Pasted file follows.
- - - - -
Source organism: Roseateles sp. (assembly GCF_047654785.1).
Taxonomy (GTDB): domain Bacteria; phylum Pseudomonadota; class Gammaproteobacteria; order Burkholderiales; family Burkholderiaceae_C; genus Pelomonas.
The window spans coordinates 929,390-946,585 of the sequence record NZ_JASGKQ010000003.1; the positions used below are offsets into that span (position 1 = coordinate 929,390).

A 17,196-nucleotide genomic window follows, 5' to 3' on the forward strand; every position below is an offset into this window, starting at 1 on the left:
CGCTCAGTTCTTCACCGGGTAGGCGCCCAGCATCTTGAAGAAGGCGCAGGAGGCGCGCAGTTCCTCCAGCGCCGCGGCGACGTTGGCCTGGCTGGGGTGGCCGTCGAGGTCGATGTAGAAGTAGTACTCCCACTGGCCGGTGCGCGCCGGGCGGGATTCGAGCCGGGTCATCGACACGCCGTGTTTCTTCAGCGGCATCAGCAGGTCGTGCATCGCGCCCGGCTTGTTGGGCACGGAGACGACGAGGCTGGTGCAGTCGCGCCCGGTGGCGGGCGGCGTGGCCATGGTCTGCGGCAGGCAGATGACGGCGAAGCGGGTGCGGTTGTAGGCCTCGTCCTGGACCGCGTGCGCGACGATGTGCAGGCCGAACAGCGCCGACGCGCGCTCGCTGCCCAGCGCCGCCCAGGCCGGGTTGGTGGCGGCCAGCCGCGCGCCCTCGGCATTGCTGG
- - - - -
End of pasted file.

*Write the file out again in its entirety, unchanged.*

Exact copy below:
Source organism: Roseateles sp. (assembly GCF_047654785.1).
Taxonomy (GTDB): domain Bacteria; phylum Pseudomonadota; class Gammaproteobacteria; order Burkholderiales; family Burkholderiaceae_C; genus Pelomonas.
The window spans coordinates 929,390-946,585 of the sequence record NZ_JASGKQ010000003.1; the positions used below are offsets into that span (position 1 = coordinate 929,390).

A 17,196-nucleotide genomic window follows, 5' to 3' on the forward strand; every position below is an offset into this window, starting at 1 on the left:
CGCTCAGTTCTTCACCGGGTAGGCGCCCAGCATCTTGAAGAAGGCGCAGGAGGCGCGCAGTTCCTCCAGCGCCGCGGCGACGTTGGCCTGGCTGGGGTGGCCGTCGAGGTCGATGTAGAAGTAGTACTCCCACTGGCCGGTGCGCGCCGGGCGGGATTCGAGCCGGGTCATCGACACGCCGTGTTTCTTCAGCGGCATCAGCAGGTCGTGCATCGCGCCCGGCTTGTTGGGCACGGAGACGACGAGGCTGGTGCAGTCGCGCCCGGTGGCGGGCGGCGTGGCCATGGTCTGCGGCAGGCAGATGACGGCGAAGCGGGTGCGGTTGTAGGCCTCGTCCTGGACCGCGTGCGCGACGATGTGCAGGCCGAACAGCGCCGACGCGCGCTCGCTGCCCAGCGCCGCCCAGGCCGGGTTGGTGGCGGCCAGCCGCGCGCCCTCGGCATTGCTGG